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Cold not the only winter hazard faced by workers

OSHA gives tips for avoiding carbon monoxide poisoning

February 11, 2013

winterA worker in a New England warehouse was recently found unconscious and seizing. Several of his co-workers also became sick. The culprit? Carbon monoxide poisoning. All of the windows and doors were closed to conserve heat, there was no exhaust ventilation in the facility, and very high levels of carbon monoxide were measured at the site.

Every year, workers die from carbon monoxide poisoning, usually while using fuel-burning equipment and tools in buildings or semi-enclosed spaces without adequate ventilation. This can be especially true during the winter months when employees use this type of equipment in indoor spaces that have been sealed tightly to block out cold temperatures and wind.

Symptoms of carbon monoxide exposure can include everything from headaches, dizziness and drowsiness to nausea, vomiting or tightness across the chest. Severe carbon monoxide poisoning can cause neurological damage, coma and death.

Sources of carbon monoxide can include anything that uses combustion to operate, such as gas generators, power tools, compressors, pumps, welding equipment, space heaters and furnaces.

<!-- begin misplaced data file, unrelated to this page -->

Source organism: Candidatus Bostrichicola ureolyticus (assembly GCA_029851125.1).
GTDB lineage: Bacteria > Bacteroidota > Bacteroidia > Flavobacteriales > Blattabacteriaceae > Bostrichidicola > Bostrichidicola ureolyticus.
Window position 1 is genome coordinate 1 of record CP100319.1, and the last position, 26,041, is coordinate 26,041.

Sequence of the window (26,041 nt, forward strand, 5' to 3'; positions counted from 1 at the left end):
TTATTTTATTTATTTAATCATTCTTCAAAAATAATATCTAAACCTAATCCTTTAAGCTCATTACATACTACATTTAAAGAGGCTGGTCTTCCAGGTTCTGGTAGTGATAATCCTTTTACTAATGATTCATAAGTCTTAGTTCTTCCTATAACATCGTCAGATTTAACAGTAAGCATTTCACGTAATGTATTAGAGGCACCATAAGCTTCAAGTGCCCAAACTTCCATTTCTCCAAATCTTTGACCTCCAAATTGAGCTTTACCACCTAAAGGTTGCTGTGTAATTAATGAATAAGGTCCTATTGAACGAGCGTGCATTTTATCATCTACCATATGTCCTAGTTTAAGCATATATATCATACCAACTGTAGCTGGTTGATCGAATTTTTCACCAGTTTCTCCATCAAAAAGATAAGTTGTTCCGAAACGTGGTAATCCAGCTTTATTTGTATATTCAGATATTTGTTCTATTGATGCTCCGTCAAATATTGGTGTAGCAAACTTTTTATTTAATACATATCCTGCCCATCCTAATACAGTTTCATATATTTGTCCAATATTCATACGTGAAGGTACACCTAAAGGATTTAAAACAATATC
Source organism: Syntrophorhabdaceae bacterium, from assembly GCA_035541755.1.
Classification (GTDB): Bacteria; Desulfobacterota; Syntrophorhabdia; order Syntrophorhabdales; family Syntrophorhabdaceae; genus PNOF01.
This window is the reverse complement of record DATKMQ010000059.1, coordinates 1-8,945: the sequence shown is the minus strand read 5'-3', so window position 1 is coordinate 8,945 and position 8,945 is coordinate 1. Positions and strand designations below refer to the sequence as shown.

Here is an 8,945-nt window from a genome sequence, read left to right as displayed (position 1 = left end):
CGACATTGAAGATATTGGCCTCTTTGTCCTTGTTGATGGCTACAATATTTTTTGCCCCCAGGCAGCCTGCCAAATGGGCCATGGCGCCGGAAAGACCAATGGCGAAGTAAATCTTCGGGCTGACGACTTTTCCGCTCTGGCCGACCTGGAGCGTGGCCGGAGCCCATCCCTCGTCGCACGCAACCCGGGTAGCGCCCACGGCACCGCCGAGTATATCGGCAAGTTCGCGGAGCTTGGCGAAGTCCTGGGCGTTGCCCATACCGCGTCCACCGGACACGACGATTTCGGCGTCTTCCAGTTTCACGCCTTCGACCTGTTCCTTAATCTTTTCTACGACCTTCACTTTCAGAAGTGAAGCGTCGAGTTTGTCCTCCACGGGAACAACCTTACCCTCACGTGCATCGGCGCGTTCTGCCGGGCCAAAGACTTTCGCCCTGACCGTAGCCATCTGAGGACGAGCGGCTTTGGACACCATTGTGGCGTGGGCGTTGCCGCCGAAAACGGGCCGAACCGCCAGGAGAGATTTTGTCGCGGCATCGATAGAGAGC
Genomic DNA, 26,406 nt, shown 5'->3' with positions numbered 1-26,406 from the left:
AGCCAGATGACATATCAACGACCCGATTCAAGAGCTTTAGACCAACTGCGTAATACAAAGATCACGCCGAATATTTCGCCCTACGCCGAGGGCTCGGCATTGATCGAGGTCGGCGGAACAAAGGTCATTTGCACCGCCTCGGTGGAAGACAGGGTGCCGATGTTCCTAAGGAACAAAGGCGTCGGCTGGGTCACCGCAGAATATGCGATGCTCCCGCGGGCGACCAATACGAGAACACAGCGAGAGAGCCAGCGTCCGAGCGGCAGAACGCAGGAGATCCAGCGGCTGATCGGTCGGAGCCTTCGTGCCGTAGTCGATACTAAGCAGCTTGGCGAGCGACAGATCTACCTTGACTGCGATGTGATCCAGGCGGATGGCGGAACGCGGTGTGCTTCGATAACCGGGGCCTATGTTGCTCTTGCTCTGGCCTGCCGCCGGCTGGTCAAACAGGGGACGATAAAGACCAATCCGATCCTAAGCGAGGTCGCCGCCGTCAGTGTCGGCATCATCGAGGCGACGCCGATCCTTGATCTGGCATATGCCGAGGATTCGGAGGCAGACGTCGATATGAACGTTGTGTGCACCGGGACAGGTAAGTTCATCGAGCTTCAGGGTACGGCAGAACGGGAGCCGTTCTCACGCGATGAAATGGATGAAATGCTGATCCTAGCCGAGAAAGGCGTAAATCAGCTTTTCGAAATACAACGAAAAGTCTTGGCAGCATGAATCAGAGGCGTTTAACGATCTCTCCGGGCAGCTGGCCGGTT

OSHA is reminding employers to take necessary precautions to protect workers from the serious, and sometimes fatal, effects of carbon monoxide exposure.

To reduce the risk of carbon monoxide poisoning in the workplace, employers should install an effective ventilation system, avoid the use of fuel-burning equipment in enclosed or partially-enclosed spaces, use carbon monoxide detectors in areas where the hazard is a concern and take other precautions outlined in OSHA's Carbon Monoxide Fact Sheet.

For additional information on carbon monoxide poisoning and preventing exposure in the workplace, see OSHA's Carbon Monoxide Poisoning Quick Cards (in English and Spanish).